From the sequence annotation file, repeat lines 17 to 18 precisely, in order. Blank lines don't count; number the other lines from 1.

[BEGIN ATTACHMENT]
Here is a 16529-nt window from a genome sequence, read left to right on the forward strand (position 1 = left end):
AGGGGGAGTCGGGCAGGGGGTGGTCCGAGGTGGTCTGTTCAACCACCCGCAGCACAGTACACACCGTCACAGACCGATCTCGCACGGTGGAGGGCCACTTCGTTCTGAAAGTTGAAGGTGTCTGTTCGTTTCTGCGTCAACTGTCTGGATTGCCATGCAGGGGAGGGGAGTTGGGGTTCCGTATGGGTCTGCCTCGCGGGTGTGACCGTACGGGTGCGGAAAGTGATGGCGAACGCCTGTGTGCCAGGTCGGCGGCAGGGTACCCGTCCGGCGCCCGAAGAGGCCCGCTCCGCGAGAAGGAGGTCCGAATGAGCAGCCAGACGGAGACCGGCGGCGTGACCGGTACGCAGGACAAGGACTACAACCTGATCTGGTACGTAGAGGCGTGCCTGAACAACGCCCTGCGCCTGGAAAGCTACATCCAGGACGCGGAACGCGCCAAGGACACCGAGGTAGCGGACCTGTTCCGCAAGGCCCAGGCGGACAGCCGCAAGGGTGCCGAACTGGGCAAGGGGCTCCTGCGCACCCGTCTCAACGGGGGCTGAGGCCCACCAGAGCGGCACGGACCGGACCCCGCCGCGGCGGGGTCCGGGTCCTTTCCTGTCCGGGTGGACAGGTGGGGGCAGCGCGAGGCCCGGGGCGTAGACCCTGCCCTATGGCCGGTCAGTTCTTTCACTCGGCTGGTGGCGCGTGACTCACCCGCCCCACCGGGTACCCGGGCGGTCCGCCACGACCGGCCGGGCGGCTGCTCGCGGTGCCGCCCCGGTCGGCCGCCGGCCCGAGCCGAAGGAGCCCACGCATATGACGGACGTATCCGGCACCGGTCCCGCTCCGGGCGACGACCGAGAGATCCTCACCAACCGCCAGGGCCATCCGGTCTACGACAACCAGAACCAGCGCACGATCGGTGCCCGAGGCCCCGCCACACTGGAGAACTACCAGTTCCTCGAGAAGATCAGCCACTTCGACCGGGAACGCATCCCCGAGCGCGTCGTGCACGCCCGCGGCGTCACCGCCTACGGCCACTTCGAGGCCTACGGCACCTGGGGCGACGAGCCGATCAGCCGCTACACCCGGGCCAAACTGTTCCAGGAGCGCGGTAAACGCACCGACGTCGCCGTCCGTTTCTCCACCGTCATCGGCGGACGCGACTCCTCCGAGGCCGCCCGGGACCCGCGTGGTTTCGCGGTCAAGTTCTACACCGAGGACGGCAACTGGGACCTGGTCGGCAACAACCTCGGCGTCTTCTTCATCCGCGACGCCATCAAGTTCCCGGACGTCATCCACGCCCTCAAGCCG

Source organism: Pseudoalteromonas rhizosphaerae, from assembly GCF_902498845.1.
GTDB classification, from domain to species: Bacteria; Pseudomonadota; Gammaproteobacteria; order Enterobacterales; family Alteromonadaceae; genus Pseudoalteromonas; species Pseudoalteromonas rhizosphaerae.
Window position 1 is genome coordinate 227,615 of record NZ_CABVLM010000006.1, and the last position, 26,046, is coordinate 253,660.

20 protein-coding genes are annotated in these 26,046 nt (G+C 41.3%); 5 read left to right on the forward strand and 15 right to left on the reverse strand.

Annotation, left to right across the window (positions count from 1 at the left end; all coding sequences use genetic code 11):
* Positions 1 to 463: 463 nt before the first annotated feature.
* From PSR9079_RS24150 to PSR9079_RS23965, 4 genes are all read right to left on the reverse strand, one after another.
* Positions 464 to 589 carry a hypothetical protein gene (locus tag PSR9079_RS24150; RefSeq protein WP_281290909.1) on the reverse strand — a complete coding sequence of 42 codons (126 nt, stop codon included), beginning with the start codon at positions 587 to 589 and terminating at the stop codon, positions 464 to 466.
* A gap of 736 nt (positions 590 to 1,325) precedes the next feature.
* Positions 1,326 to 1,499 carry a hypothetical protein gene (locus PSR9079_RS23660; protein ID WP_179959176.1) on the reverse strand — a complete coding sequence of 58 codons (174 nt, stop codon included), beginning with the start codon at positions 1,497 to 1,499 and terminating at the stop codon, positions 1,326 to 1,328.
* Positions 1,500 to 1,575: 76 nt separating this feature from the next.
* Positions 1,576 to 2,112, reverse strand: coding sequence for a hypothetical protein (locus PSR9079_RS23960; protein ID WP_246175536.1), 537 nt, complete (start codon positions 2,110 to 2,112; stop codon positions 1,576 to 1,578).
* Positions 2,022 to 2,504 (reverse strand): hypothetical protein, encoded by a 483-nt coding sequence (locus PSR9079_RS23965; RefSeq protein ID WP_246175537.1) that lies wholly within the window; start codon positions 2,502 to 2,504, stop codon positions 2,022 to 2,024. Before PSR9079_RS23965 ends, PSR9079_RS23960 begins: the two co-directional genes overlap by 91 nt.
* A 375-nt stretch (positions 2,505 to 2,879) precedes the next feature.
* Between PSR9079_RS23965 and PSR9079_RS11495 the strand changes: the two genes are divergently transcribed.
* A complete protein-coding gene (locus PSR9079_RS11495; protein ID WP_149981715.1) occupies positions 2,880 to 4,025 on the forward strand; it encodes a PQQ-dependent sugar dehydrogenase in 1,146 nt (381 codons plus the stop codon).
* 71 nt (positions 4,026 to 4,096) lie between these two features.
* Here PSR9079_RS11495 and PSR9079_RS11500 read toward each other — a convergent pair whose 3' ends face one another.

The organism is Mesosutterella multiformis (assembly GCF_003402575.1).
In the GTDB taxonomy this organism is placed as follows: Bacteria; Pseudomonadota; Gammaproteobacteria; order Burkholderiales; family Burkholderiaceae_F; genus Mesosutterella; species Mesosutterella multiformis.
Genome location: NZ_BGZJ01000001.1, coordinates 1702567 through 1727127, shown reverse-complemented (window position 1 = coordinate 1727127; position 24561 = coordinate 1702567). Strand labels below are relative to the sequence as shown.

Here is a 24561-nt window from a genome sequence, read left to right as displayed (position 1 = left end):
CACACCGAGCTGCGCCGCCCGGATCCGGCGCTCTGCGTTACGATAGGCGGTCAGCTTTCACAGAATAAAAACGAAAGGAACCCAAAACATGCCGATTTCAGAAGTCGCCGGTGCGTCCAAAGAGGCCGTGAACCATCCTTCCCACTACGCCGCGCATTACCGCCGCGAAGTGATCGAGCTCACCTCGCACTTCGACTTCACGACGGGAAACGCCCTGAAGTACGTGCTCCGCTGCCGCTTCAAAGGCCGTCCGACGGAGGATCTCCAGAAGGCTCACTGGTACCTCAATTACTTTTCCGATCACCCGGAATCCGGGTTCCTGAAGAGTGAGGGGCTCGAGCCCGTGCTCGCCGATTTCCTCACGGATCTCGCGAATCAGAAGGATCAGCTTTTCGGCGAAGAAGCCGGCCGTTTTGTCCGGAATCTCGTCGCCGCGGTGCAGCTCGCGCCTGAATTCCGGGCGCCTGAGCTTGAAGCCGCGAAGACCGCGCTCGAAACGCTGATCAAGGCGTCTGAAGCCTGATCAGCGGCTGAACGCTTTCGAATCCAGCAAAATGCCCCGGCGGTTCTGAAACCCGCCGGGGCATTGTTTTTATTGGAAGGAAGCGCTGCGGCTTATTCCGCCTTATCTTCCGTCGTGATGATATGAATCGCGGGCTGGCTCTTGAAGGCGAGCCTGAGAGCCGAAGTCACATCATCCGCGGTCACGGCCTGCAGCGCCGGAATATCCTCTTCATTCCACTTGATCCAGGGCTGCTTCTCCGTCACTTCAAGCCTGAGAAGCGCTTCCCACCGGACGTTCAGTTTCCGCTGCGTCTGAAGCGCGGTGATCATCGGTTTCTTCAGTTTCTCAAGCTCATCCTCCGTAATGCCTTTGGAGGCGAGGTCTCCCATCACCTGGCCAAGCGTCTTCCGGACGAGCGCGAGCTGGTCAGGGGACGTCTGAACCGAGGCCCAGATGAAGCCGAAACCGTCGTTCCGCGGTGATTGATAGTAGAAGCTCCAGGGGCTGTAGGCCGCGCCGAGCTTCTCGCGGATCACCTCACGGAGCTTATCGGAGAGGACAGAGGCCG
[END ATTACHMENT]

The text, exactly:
* Between PSR9079_RS23965 and PSR9079_RS11495 the strand changes: the two genes are divergently transcribed.
* A complete protein-coding gene (locus PSR9079_RS11495; protein ID WP_149981715.1) occupies positions 2,880 to 4,025 on the forward strand; it encodes a PQQ-dependent sugar dehydrogenase in 1,146 nt (381 codons plus the stop codon).